[PATCH] Simplify in*() and out*() functions of AMD64 and i386

Bruce Evans brde at optusnet.com.au
Fri Apr 10 05:54:43 PDT 2009

On Fri, 10 Apr 2009, Christoph Mallon wrote:

> Bruce Evans schrieb:
>> On Wed, 8 Apr 2009, Christoph Mallon wrote:
>>> Also the {in,out}{w,l}() get treated with this constraint. They had no 
>>> special case before, so now better code is generated for them.
>> Actually, worse code is generated for them on most cases since the
>> optimization of loading 32 bits for the usual case of a non-constant
>> operand is lost in your version -- see below.  The case of a constant
> If you are referring to the u_uint to u_short change, then you are
> wrong, see below.

No, you are wrong.  See below in previous and this mail.

>> kib@ already pointed out that the direction flag is not guaranteed to be
>> cleared in the kernel.  For amd64, this may be a bug in the kernel, but
>> for i386 it is a bug in gcc say that the ABI specifies that the direction
>> flag is cleared, since there is no standard i386 ABI so gcc must not
>> assume that the direction flag is clear, like it has done until recently.
> There *is* an ABI spec for i386 and it mandates that DF is cleared on 
> function entry and exit. Also other compilers (e.g. LLVM and
> ICC) do not have this misbehaviour of GCC < 4.3 to emit cld before every
> string operation at all. I would not trust GCC < 4.3 to do this
> correctly everywhere either.

Anyone can make up a spec but no one has to follow it.  FreeBSD has always
followed the old de-facto spec that requires any code that uses string
operations to set the direction flag for itself.  Trying to change this
after about 1990 is especially stupid since string instructions should
almost never be used due to their becoming relatively even slower without
even counting their large setup overhead.  Their setup overhead includes
the cld but should be large enough to do the cld in parallel so that it
is almost free.

>> % % -#if !defined(__GNUCLIKE_BUILTIN_CONSTANT_P) || __GNUCLIKE_ASM < 3
>> % -
>> % -#define    inb(port)        inbv(port)
>> % -#define    outb(port, data)    outbv(port, data)
>> % -
>> % -#else /* __GNUCLIKE_BUILTIN_CONSTANT_P && __GNUCLIKE_ASM >= 3 */
>> The ifdefs are ugly, and this one seems to have been slightly wrong, but
>> they provide documentation aboout the features used:
>> - __GNUCLIKE_BUILTIN_CONSTANT_P: no longer needed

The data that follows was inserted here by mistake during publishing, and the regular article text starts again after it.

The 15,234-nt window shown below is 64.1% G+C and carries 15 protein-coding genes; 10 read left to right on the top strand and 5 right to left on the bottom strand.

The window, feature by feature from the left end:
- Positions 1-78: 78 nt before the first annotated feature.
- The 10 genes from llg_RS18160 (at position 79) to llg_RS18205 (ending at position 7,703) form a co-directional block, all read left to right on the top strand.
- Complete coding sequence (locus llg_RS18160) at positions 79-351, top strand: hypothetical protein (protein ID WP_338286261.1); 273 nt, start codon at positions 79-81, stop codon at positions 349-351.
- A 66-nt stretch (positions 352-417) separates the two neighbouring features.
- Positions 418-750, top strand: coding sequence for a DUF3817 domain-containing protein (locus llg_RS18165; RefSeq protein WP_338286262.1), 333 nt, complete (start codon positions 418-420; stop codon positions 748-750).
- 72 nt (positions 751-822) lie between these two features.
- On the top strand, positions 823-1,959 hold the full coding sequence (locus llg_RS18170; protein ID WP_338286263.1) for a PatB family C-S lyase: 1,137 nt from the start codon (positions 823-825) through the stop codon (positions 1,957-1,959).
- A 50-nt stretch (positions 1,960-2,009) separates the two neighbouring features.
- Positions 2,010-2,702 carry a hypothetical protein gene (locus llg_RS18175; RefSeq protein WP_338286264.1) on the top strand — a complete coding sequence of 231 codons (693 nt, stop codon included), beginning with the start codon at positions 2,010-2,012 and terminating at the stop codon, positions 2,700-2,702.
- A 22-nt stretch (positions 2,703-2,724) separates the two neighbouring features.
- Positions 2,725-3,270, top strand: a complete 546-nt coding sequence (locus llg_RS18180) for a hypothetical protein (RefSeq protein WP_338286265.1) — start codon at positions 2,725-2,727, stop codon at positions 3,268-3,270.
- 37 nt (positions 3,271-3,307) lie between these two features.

>> - __GNUCLIKE_ASM >= 3: to ensure that the "i" constraint is available.
>>   This used to be __GNUC__ >= 2.  If that was correct then >= 3 is
>>   stricter than necessary; otherwise >= 2 was not as strict as it
>>   should have been, since some versions of gcc-2 certainly supported
>>   the "i" constraint.
>> A precise translation of the above would be __GNU_PREREQ__(maj, min) ||
>> defined(__INTEL_COMPILER), where (maj, min) is the version of gcc that
>> implemented the "N" constraint and you should check that the Intel
>> compiler (all version?) support the "N" constraint.
> This is unnecessary, even GCC 2.95 (10 years old, the oldest release you can 
> get from official sources) supports this constraint 
> (gcc-2.95/gcc/config/i386/i386.h, line 932). This shows how old and stale 
> this hack is.

I just want it pointed out (in the commit log) and in a separate commit
that you are intentionally weakening the ifdefs since old compilers are
not supported even to the extent of not generating syntax errors for
them and most other places (e.g., atomic.h) already assume a non-old
compiler and generate the syntax errors for old ones.

>> % - * The unnecessary test `(port) < 0x10000' is to generate a warning if
>> % - * the `port' has type u_short or smaller.  Such types are pessimal.
>> % - * This actually only works for signed types.  The range check is
>> % - * careful to avoid generating warnings.
>> This won't work any more, if it ever did.  I think it only worked for
>> the constant case, but for the constant case the width doesn't really
>> matter.
> The use of u_short for the port enables the compiler to generate a warning 
> for too large port numbers.

Only if it warns for truncation on assignment, which most compilers won't

>> % -static __inline u_char
>> % -inbc(u_int port)
>> % +static inline u_char
>> % +inb(u_short port)
>> __inline should be globabally changed to inline someday, not starting here.
>> Plain inline has been Standard for 10 years now, but it still isn't
>> standard -- we're still waiting for gcc to implement C99, and haven't
>> switched to gcc-4.3(?) or later which will implement C99 extern inline.
> This very file already uses "inline" in other places.

Only in recent style breakage in 2 places when I wasn't looking
(18-Apr-08 for cpu_monitor() and cpu_wait()).  Other style breakage
for these functions:
- insertion sort errors.  This file is supposed to be sorted on function
- namespace errors.  Functions in this file should have the same
   name as the instruction that they provided access too.  monitor()
   is a bit too generic for this and wait() is much too generic for this
   (however, the instruction name is mwait() which is less generic than
   monitor()), so some renaming is required.  The renaming should not
   be into the cpu_* namespace since the cpu_ prefix has a different,
   precise meaning.  These bugs are missing for the older interface to
   the "pause" instruction:
   - pause() is too generic, so the cpufunc is named ia32_pause() on i386,
     etc. (but I prefer mdpause()).
   - pause() was already in use, so even the MI interface couldn't be named
     pause().  It is named cpu_spinwait().
   - cpu_spinwait() is implemented as a macro that invokes ia32_pause().
- bogus semicolon at the end of the main asm string
- missing space after ": :" (2 instances)
- missing space after just 1 of the 4 constraint strings.
- missing declarations in the non-__GNUCLIKE_ASM &&
   non-__CC_SUPPORTS___INLINE case.

Hmm, your change from __inline to inline also bogotifies the
__CC_SUPPORTS___INLINE ifdef.  This ifdef is careful to a fault, but